Curiosities

January 20, 2015

Dark Thoughts 0

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If you know that Patricia Highsmith wrote The Talented Mr. Ripley, you know that she’s an exceptional authority on the workings of the criminal mind. At The Paris Review Daily, Dan Piepenbring digs up an old interview with the author, in which she describes the act of murder as “the opposite of freedom.” You could […]

January 20, 2015

Man-Keyv 0

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Emily Dickinson wrote her poetry in a house in Amherst. Mark Twain wrote many of his best works on his estate in Connecticut. And Geoffrey Chaucer, it turns out, wrote in a cramped bachelor pad, nestled in the east side of the wall surrounding London. In The Spectator, a reading of Paul Strohm’s Chaucer’s Tale, […]

January 20, 2015

Tuesday New Release Day: Crummey; Beauman; Yan; Wisniewski; Kapoor; Galera; Hulse; Hooper; Greenberg; Whitehouse 0

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Out this week: Sweetland by Michael Crummey; Glow by Ned Beauman; Frog by the Nobel laureate Mo Yan; Watch Me Go by Mark Wisniewski; A Bad Character by Deepti Kapoor; Blood-Drenched Beard by Daniel Galera; Black River by S.M. Hulse; Etta and Otto and Russell and James by Emma Hooper; My Father’s Wives by the ESPN host […]

January 19, 2015

“The particular loneliness of corporate chain restaurants” 0

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Recommended Reading: Charles Thaxton on Merritt Tierce’s Love Me Back.

January 19, 2015

Musical Theories 0

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We’ve written a fair bit about the By the Book series at the Times. You can read a selection of the best entries in a collection published by the paper. This week, the series featured another novel guest: Alan Gilbert, the conductor of the New York Philharmonic. Sample quote: “I don’t seek out books about […]

January 19, 2015

The Pointless Adventure 0

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Many writing guides feature long explainers that detial how to craft a great plot. They’ve turned the phrase “rising action” into a buzzword in many classes. At Page-Turner, a short comic illustrating major plots that don’t work, including one in which the protagonist “ignores the problem until it goes away.”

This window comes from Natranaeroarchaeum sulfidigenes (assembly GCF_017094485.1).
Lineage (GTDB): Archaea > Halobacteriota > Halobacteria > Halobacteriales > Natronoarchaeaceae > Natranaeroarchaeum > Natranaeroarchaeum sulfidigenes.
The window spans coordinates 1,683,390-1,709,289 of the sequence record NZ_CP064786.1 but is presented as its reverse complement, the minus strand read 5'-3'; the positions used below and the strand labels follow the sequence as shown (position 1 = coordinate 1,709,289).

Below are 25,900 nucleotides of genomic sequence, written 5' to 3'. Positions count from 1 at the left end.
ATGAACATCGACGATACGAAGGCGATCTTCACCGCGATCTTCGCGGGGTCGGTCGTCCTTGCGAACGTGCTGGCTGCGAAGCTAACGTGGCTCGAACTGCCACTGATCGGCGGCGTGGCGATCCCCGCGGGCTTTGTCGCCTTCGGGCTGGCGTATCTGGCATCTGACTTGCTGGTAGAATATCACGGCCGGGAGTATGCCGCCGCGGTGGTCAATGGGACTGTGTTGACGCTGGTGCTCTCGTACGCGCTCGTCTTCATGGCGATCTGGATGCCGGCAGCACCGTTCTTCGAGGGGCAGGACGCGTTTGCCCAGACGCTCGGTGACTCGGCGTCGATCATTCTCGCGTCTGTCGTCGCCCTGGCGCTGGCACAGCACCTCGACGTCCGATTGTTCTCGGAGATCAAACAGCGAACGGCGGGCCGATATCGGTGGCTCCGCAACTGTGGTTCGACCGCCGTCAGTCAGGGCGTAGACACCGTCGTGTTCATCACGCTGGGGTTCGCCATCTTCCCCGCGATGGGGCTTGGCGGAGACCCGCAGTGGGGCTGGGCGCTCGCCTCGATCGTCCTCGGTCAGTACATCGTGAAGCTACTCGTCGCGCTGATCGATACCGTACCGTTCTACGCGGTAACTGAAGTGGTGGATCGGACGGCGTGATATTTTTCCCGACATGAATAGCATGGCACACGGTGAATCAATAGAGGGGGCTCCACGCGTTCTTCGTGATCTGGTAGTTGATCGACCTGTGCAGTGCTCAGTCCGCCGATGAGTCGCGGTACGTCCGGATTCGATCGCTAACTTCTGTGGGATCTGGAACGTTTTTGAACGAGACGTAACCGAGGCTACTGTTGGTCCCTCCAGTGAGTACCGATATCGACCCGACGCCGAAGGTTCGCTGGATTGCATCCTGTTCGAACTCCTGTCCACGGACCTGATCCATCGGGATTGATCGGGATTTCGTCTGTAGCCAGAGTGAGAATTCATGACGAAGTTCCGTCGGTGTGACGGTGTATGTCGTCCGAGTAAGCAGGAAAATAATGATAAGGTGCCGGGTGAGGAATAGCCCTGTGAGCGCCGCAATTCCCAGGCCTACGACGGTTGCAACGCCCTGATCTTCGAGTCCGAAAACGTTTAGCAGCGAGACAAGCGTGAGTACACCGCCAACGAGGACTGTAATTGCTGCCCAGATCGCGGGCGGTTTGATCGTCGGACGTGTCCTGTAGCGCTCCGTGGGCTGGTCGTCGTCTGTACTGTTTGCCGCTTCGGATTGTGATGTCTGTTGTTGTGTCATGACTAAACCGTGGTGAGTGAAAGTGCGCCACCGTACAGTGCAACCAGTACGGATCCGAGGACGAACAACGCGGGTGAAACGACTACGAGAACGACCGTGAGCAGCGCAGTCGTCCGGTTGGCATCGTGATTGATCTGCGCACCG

January 18, 2015

Genuinely Weird 0

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Jeff Vandermeer‘s Southern Reach trilogy: a genuinely weird work of ecological fiction, a hyper-object, or a strangely beautiful “glimpse of a whole that’s, by its nature, unknowable”? Joshua Rothman argues for all three in a review for The New Yorker. For more from Vandermeer himself, check out his Millions interview with Richard House, author of […]

January 18, 2015

Rachel Kushner and the Costa Concordia 0

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Recommended reading: Rachel Kushner writes about the Costa Concordia disaster, cruise ships in general, and her own short-lived “aspiration to spend time at sea as requisite literary training” for The London Review of Books.

January 18, 2015

Updike the Cartoonist 0

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“Updike stopped cartooning while he was an undergraduate at Harvard. This is a factually true statement, but it ignores a larger reality. While Updike might have ceased cartooning, the visual language of comics was never far from his mind. Cartooning was an inextricable strand in his creative DNA.” Jeet Heer writes about John Updike, cartooning, […]

January 17, 2015

Crowdsourced Epic 0

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Recommended reading: On “Homer’s Crowdsourced Genius.”